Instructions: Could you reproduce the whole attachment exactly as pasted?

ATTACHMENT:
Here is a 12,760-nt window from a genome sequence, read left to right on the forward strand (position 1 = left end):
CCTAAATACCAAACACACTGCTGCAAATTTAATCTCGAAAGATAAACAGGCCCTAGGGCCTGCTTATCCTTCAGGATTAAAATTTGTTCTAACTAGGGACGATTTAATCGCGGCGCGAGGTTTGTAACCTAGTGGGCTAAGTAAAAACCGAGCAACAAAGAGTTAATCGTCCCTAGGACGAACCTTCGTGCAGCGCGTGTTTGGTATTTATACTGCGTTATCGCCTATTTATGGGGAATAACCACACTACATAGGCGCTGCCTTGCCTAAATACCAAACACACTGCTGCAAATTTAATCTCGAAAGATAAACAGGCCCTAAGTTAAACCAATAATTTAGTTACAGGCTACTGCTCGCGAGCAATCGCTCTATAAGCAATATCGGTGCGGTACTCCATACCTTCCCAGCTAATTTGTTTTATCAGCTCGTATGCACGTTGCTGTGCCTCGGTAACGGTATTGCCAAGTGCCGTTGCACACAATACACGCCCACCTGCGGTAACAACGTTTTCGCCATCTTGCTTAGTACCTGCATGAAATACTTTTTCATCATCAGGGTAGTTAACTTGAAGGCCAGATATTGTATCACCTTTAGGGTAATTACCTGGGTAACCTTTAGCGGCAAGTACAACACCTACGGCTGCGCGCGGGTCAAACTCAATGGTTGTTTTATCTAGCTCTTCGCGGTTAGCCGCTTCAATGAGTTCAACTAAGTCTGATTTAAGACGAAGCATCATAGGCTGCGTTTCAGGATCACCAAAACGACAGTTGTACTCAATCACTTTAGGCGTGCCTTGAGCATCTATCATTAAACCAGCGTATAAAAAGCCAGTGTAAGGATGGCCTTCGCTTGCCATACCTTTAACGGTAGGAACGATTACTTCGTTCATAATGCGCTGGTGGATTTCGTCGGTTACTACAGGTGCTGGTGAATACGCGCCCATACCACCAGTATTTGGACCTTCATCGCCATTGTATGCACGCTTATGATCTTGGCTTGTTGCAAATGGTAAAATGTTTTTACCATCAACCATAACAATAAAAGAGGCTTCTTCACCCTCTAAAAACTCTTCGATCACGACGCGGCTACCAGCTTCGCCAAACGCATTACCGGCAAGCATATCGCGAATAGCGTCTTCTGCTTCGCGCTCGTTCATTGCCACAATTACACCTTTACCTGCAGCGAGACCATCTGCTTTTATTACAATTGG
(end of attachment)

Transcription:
Here is a 12,760-nt window from a genome sequence, read left to right on the forward strand (position 1 = left end):
CCTAAATACCAAACACACTGCTGCAAATTTAATCTCGAAAGATAAACAGGCCCTAGGGCCTGCTTATCCTTCAGGATTAAAATTTGTTCTAACTAGGGACGATTTAATCGCGGCGCGAGGTTTGTAACCTAGTGGGCTAAGTAAAAACCGAGCAACAAAGAGTTAATCGTCCCTAGGACGAACCTTCGTGCAGCGCGTGTTTGGTATTTATACTGCGTTATCGCCTATTTATGGGGAATAACCACACTACATAGGCGCTGCCTTGCCTAAATACCAAACACACTGCTGCAAATTTAATCTCGAAAGATAAACAGGCCCTAAGTTAAACCAATAATTTAGTTACAGGCTACTGCTCGCGAGCAATCGCTCTATAAGCAATATCGGTGCGGTACTCCATACCTTCCCAGCTAATTTGTTTTATCAGCTCGTATGCACGTTGCTGTGCCTCGGTAACGGTATTGCCAAGTGCCGTTGCACACAATACACGCCCACCTGCGGTAACAACGTTTTCGCCATCTTGCTTAGTACCTGCATGAAATACTTTTTCATCATCAGGGTAGTTAACTTGAAGGCCAGATATTGTATCACCTTTAGGGTAATTACCTGGGTAACCTTTAGCGGCAAGTACAACACCTACGGCTGCGCGCGGGTCAAACTCAATGGTTGTTTTATCTAGCTCTTCGCGGTTAGCCGCTTCAATGAGTTCAACTAAGTCTGATTTAAGACGAAGCATCATAGGCTGCGTTTCAGGATCACCAAAACGACAGTTGTACTCAATCACTTTAGGCGTGCCTTGAGCATCTATCATTAAACCAGCGTATAAAAAGCCAGTGTAAGGATGGCCTTCGCTTGCCATACCTTTAACGGTAGGAACGATTACTTCGTTCATAATGCGCTGGTGGATTTCGTCGGTTACTACAGGTGCTGGTGAATACGCGCCCATACCACCAGTATTTGGACCTTCATCGCCATTGTATGCACGCTTATGATCTTGGCTTGTTGCAAATGGTAAAATGTTTTTACCATCAACCATAACAATAAAAGAGGCTTCTTCACCCTCTAAAAACTCTTCGATCACGACGCGGCTACCAGCTTCGCCAAACGCATTACCGGCAAGCATATCGCGAATAGCGTCTTCTGCTTCGCGCTCGTTCATTGCCACAATTACACCTTTACCTGCAGCGAGACCATCTGCTTTTATTACAATTGG